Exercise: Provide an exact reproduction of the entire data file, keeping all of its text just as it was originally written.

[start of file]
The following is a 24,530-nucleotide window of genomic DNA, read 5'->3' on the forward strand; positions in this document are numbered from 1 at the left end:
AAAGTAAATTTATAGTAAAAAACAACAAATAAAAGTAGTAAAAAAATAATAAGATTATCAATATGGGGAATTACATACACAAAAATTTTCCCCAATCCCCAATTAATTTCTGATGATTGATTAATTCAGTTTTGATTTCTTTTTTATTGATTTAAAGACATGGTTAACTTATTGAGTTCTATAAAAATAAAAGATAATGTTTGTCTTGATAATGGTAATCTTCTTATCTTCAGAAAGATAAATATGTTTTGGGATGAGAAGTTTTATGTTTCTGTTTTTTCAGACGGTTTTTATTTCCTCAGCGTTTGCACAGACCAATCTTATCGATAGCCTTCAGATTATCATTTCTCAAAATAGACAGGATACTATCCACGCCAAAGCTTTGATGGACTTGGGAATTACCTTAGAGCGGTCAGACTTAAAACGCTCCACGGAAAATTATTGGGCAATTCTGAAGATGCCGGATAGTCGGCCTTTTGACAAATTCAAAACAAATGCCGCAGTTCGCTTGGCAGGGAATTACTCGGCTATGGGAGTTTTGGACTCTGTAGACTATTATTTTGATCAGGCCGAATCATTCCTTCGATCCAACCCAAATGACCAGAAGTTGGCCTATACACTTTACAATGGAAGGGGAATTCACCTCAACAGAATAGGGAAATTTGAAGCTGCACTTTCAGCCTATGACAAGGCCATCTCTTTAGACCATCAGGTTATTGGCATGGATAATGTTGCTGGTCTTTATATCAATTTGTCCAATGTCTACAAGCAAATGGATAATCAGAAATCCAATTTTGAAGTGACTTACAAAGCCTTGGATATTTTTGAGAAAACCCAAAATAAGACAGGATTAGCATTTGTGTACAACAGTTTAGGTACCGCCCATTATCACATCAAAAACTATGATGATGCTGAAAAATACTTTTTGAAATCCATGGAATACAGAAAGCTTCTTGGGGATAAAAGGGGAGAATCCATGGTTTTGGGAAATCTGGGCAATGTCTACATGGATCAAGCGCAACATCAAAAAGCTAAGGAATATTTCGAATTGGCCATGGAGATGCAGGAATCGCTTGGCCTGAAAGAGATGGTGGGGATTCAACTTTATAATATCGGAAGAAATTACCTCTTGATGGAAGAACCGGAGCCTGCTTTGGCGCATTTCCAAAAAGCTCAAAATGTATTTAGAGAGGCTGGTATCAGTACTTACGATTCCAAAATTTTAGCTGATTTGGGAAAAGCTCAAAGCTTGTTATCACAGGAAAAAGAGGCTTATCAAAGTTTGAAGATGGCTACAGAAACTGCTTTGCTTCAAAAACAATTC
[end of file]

The following is a 24,530-nucleotide window of genomic DNA, read 5'->3' on the forward strand; positions in this document are numbered from 1 at the left end:
AAAGTAAATTTATAGTAAAAAACAACAAATAAAAGTAGTAAAAAAATAATAAGATTATCAATATGGGGAATTACATACACAAAAATTTTCCCCAATCCCCAATTAATTTCTGATGATTGATTAATTCAGTTTTGATTTCTTTTTTATTGATTTAAAGACATGGTTAACTTATTGAGTTCTATAAAAATAAAAGATAATGTTTGTCTTGATAATGGTAATCTTCTTATCTTCAGAAAGATAAATATGTTTTGGGATGAGAAGTTTTATGTTTCTGTTTTTTCAGACGGTTTTTATTTCCTCAGCGTTTGCACAGACCAATCTTATCGATAGCCTTCAGATTATCATTTCTCAAAATAGACAGGATACTATCCACGCCAAAGCTTTGATGGACTTGGGAATTACCTTAGAGCGGTCAGACTTAAAACGCTCCACGGAAAATTATTGGGCAATTCTGAAGATGCCGGATAGTCGGCCTTTTGACAAATTCAAAACAAATGCCGCAGTTCGCTTGGCAGGGAATTACTCGGCTATGGGAGTTTTGGACTCTGTAGACTATTATTTTGATCAGGCCGAATCATTCCTTCGATCCAACCCAAATGACCAGAAGTTGGCCTATACACTTTACAATGGAAGGGGAATTCACCTCAACAGAATAGGGAAATTTGAAGCTGCACTTTCAGCCTATGACAAGGCCATCTCTTTAGACCATCAGGTTATTGGCATGGATAATGTTGCTGGTCTTTATATCAATTTGTCCAATGTCTACAAGCAAATGGATAATCAGAAATCCAATTTTGAAGTGACTTACAAAGCCTTGGATATTTTTGAGAAAACCCAAAATAAGACAGGATTAGCATTTGTGTACAACAGTTTAGGTACCGCCCATTATCACATCAAAAACTATGATGATGCTGAAAAATACTTTTTGAAATCCATGGAATACAGAAAGCTTCTTGGGGATAAAAGGGGAGAATCCATGGTTTTGGGAAATCTGGGCAATGTCTACATGGATCAAGCGCAACATCAAAAAGCTAAGGAATATTTCGAATTGGCCATGGAGATGCAGGAATCGCTTGGCCTGAAAGAGATGGTGGGGATTCAACTTTATAATATCGGAAGAAATTACCTCTTGATGGAAGAACCGGAGCCTGCTTTGGCGCATTTCCAAAAAGCTCAAAATGTATTTAGAGAGGCTGGTATCAGTACTTACGATTCCAAAATTTTAGCTGATTTGGGAAAAGCTCAAAGCTTGTTATCACAGGAAAAAGAGGCTTATCAAAGTTTGAAGATGGCTACAGAAACTGCTTTGCTTCAAAAACAATTC